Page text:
The LG UN6950 is slightly better than the LG UN6970, but the units we tested have different panel types. The 50 inch UN6950 has a VA panel with a much better contrast ratio. It also has much better black uniformity and there's less stutter. However, the UN6970 has an IPS panel with wide viewing angles and it has better out-of-the-box color accuracy, but this may vary between units.
The LG UN6970 and the LG UN7000 perform very similarly overall. The UN6970 gets brighter in SDR, has wider viewing angles, and displays native 4k content perfectly. However, the UN7000 gets brighter in HDR and has better reflection handling.
The LG UN6970 is slightly better than the LG NANO80 2020. The UN6970 gets much brighter, has wider viewing angles, and a quicker response time. However, the NANO80 displays a wide color gamut and has better color accuracy.
The LG UN6970 is slightly better than the Hisense H6510G, but they have different panels. The UN6970's IPS panel has wide viewing angles and gets brighter. It also has a much quicker response time and lower input lag. However, the Hisense has a VA panel with a much better contrast ratio and it has much better gradient handling.
The Samsung TU6980 is a bit better than the LG UN6970, but they use different panel types. The Samsung has a much better contrast ratio due to its VA panel. It also gets brighter in SDR, has much better color accuracy, and has a Black Frame Insertion feature. However, the LG has an IPS panel with wide viewing angles, it gets brighter in SDR, and has much better gradient handling.
The Samsung TU7000 and the LG UN6970 are similar-performing TVs, but they have different panel types. The Samsung has a VA panel with a much better contrast ratio and significantly better black uniformity. It also has better gradient handling and a Black Frame Insertion feature. However, the LG has an IPS panel with wide viewing angles, it gets brighter, has better reflection handling, and has a quicker response time.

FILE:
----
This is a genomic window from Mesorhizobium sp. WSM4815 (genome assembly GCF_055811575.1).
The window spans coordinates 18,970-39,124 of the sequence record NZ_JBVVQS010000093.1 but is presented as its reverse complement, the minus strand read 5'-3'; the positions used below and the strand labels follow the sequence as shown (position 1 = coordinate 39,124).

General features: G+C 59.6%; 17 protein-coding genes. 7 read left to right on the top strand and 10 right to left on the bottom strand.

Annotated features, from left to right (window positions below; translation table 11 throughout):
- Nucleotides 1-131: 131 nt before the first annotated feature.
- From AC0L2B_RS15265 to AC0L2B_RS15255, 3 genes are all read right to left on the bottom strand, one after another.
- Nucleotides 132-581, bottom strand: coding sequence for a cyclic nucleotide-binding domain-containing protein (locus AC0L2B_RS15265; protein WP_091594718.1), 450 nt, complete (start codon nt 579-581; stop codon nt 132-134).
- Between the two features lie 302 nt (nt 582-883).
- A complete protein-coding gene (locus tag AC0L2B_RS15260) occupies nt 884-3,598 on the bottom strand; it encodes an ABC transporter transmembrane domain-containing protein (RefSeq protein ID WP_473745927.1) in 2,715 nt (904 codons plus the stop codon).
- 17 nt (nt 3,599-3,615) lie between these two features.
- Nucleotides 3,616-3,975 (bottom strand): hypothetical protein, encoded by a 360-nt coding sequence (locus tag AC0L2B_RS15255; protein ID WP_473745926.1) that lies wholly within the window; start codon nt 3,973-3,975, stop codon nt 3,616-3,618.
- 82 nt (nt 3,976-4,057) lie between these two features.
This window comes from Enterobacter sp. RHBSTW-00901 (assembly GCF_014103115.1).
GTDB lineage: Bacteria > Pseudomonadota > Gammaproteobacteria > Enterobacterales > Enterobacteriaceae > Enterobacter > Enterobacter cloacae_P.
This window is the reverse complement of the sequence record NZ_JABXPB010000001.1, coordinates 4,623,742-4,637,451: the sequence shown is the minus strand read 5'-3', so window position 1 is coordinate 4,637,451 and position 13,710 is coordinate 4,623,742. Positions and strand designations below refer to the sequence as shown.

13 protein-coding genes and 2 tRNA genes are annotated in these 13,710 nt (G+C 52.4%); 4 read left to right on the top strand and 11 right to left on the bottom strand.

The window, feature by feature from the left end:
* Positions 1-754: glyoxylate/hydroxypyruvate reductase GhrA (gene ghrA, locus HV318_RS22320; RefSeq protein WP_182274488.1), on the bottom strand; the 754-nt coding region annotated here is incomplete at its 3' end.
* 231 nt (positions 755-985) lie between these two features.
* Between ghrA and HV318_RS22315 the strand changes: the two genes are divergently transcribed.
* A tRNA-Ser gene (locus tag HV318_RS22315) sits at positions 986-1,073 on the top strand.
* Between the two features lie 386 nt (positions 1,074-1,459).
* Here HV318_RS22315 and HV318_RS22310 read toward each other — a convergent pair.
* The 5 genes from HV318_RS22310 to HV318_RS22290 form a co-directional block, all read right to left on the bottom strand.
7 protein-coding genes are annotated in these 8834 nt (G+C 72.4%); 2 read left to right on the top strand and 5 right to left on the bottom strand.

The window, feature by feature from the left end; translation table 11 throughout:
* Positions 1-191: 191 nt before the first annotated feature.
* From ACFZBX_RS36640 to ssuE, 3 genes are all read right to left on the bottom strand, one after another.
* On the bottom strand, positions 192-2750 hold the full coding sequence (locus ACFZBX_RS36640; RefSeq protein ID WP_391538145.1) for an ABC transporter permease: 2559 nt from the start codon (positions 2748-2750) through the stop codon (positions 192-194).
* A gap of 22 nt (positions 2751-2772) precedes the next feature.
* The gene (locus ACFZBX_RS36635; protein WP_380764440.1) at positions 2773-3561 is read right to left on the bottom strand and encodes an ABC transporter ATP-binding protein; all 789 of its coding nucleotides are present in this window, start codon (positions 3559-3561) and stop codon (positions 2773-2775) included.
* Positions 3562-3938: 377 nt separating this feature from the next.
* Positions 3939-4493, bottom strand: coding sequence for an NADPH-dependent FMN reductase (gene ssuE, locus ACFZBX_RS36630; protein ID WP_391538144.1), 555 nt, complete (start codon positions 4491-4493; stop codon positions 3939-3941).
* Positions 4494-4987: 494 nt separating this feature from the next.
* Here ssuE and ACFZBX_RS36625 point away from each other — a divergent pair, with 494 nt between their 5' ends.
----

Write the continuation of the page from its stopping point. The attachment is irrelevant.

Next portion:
The LG UN6970 has a decent style. It looks like the LG NANO80, except the feet look similar to those on the LG UN6950. It's a simple TV made out of plastic and metal. The borders are thicker than most TVs in 2020 and may be distracting to some people but shouldn't be an issue for most.
The back of the LG UN6970 is exactly like the LG NANO80 with smooth metal. Sadly, there's no cable management.
The LG UN6970's contrast ratio isn't bad for an IPS panel, but blacks still appear gray when viewed in the dark. Also, contrast may vary between units. The 50 inch LG UN6950 variant of this TV that we tested has a VA panel and a much better contrast ratio.
The LG UN6970 has mediocre peak brightness. It's extremely consistent across different content, but it's not bright enough to combat glare in well-lit rooms. It gets brighter with the test patterns than the LG UN6950, but it doesn't get as bright in real scenes.
We measured peak brightness in the 'Expert (Dark Room)' Picture Mode with Backlight at its max and all other image processing disabled. If you want a brighter image and don't care about picture quality, we reached 317 cd/m² in the 2% window using the 'HDR Effect' Picture Mode.
The LG UN6970 has disappointing HDR peak brightness. It's similar to the LG UN6950, except it's more consistent between scenes. However, it's not bright enough to make highlights pop how they're supposed to in HDR.
We measured HDR peak brightness in the 'HDR Cinema' Picture Mode with the Color Temperature set to 'Warm 2' and Contrast and Backlight at their max by default. We got the brightest image possible using these settings, as seen in the peak 100% window.
This TV has decent gray uniformity, but this may vary between units. The edges are visibly darker and there's dirty screen effect in the center, which can be distracting during sports. The uniformity is much better in near-dark scenes.
Our unit has disappointing black uniformity. The entire screen looks blue and there's clouding throughout. There's also backlight bleed along the edges, which can be distracting when watching movies in dark rooms. Note that black uniformity may vary between units.
The LG UN6970 has good, wide viewing angles, which is expected from an IPS panel. The image remains accurate when viewing from the side, so it's a good choice for wide seating arrangements. The 50 inch LG UN6950 variant of this TV that we tested has a VA panel and much worse viewing angles.
The LG UN6970 has decent reflection handling. It performs fairly well in moderately-lit rooms, but combined with its low peak brightness, it's best to avoid placing it in a room with direct sunlight.